History in Structure

Two Lead Water Tanks on Terrace West of Newby Hall

A Grade II Listed Building in Newby with Mulwith, North Yorkshire

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Latitude: 54.1016 / 54°6'5"N

Longitude: -1.4697 / 1°28'11"W

OS Eastings: 434772

OS Northings: 467430

OS Grid: SE347674

Mapcode National: GBR LP50.LF

Mapcode Global: WHD96.D5CH

Plus Code: 9C6W4G2J+J4

Entry Name: Two Lead Water Tanks on Terrace West of Newby Hall

Listing Date: 29 October 1987

Grade: II

Source: Historic England

Source ID: 1150310

English Heritage Legacy ID: 331791

ID on this website: 101150310

Location: North Yorkshire, HG4

County: North Yorkshire

District: Harrogate

Civil Parish: Newby with Mulwith

Traditional County: Yorkshire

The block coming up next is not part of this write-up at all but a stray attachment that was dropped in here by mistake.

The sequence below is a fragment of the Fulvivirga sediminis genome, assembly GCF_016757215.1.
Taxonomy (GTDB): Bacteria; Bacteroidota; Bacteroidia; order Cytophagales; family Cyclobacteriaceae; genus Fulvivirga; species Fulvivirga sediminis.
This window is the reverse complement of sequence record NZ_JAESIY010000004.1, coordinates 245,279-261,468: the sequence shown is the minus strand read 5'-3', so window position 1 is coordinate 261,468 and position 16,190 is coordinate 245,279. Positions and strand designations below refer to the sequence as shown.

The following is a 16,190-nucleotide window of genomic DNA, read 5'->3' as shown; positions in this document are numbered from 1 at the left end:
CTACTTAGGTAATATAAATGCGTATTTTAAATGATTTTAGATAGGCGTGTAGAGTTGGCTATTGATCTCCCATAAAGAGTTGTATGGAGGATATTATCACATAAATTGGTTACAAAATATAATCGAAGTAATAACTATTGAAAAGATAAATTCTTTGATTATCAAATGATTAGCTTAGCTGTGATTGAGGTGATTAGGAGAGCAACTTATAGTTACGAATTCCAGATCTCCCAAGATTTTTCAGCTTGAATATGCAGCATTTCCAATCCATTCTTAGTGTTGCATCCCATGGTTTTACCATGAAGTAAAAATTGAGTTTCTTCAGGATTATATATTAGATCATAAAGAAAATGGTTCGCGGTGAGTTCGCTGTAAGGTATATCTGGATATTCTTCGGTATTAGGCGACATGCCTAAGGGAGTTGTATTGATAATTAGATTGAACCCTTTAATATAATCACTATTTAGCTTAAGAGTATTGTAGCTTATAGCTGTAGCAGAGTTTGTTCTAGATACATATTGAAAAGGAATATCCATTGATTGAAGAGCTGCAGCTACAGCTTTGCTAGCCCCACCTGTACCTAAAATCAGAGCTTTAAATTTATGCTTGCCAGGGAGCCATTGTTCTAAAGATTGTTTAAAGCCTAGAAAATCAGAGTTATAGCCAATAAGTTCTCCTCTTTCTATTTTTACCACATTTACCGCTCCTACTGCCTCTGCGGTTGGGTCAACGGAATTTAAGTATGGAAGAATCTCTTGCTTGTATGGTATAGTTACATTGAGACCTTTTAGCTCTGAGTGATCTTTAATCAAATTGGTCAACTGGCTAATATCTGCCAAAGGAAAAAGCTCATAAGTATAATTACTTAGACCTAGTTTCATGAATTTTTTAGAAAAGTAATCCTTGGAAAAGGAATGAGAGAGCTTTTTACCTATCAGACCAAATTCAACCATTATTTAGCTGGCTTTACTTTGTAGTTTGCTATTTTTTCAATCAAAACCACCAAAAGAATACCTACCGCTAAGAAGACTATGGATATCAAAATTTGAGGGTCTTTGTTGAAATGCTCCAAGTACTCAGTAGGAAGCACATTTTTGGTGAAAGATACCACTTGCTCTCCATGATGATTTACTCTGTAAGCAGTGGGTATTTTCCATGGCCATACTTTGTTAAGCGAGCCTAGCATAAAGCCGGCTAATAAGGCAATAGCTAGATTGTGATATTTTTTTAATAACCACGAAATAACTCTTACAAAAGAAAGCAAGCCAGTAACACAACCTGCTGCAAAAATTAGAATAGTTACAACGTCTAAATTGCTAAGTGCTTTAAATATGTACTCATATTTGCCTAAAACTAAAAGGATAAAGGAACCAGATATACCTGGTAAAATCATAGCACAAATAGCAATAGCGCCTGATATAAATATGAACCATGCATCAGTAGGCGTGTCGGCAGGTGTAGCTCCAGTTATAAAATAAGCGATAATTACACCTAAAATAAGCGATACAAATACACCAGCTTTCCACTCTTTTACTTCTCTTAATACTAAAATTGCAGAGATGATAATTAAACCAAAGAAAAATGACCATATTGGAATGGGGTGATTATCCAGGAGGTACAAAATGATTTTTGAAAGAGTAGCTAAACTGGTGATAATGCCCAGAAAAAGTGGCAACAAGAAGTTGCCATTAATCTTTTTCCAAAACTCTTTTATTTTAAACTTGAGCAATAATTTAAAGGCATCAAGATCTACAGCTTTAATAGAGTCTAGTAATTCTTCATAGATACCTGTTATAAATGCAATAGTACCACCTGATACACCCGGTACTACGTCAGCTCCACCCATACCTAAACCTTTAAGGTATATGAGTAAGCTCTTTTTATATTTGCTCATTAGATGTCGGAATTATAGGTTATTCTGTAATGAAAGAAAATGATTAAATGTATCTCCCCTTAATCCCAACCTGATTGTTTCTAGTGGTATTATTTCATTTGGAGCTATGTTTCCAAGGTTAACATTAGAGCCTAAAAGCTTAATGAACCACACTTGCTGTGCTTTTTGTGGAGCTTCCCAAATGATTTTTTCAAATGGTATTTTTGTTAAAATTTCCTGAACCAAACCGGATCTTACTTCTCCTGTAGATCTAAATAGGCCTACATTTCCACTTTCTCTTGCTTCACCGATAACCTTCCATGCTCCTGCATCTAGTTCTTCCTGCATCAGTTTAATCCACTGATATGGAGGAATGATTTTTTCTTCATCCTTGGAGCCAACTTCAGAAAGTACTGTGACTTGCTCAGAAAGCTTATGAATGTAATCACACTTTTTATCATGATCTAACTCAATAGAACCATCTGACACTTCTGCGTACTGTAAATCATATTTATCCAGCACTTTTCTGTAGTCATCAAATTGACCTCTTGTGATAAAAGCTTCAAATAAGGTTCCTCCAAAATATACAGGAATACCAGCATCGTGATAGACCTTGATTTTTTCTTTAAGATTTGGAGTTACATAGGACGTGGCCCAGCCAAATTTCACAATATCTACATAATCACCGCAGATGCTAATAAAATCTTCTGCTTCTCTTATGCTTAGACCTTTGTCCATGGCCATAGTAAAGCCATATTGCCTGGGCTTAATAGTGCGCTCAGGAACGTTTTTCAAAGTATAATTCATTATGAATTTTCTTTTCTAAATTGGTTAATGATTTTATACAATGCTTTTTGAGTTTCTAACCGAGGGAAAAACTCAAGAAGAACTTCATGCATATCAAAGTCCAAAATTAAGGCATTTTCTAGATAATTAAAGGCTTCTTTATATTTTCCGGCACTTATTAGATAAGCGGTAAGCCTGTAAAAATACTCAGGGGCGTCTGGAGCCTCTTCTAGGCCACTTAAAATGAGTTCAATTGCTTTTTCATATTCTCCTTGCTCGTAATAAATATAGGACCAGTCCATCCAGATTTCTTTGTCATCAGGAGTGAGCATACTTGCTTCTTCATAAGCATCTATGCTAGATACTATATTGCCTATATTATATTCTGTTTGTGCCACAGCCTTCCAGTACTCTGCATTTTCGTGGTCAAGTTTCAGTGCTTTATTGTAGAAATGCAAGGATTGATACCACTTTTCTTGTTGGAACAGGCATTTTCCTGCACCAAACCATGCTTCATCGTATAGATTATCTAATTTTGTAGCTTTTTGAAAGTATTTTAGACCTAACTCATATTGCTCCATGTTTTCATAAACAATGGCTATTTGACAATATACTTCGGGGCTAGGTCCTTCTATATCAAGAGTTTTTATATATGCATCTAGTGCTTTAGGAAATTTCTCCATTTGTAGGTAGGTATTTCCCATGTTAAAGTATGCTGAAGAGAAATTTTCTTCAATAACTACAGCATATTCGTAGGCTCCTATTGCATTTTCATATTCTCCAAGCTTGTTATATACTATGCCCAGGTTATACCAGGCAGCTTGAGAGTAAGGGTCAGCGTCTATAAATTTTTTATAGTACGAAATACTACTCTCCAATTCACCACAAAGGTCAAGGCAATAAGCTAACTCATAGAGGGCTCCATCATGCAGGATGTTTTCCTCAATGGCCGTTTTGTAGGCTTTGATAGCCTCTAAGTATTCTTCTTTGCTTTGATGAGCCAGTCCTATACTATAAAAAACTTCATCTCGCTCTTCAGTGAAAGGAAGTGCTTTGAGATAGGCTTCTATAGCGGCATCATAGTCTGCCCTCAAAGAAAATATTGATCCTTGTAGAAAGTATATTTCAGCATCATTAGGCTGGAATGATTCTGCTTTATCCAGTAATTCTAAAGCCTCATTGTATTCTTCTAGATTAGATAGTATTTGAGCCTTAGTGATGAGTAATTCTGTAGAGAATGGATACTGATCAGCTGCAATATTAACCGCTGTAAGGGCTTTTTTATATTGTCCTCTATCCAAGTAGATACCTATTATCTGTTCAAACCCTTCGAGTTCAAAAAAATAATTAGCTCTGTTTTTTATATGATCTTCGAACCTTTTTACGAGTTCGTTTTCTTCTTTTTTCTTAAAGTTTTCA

Lieutenancy Area (Ceremonial County): North Yorkshire

Tagged with: Architectural structure

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1/34 Two lead water tanks on
terrace west of Newby


2 tanks. Late C17 - early C18 for Sir Edward Blackett. Lead.
Approximately 60 centimetres high and 1.2 metres long. The sides and ends
are decorated with armorial motifs in relief. The shields on the ends have
the Blackett arms: a chevron between 3 mullets, 3 escallops in the field.
They were probably used originally to collect rain water from the roof of
the house. Sir William Blackett (d1680) was a very eminent and successful
merchant who was sheriff and later MP for Newcastle. He owned large estates
and coal mines in Northumberland and in his will he left to his eldest
surviving son, Edward, the money to buy an estate of £500 in Northumberland,
Durham or Yorkshire, as well as shares in manors and collieries in
Northumberland. The estate bought was probably Newby, from Sir Jordan
Crossland in 1689.

Listing NGR: SE3477267430

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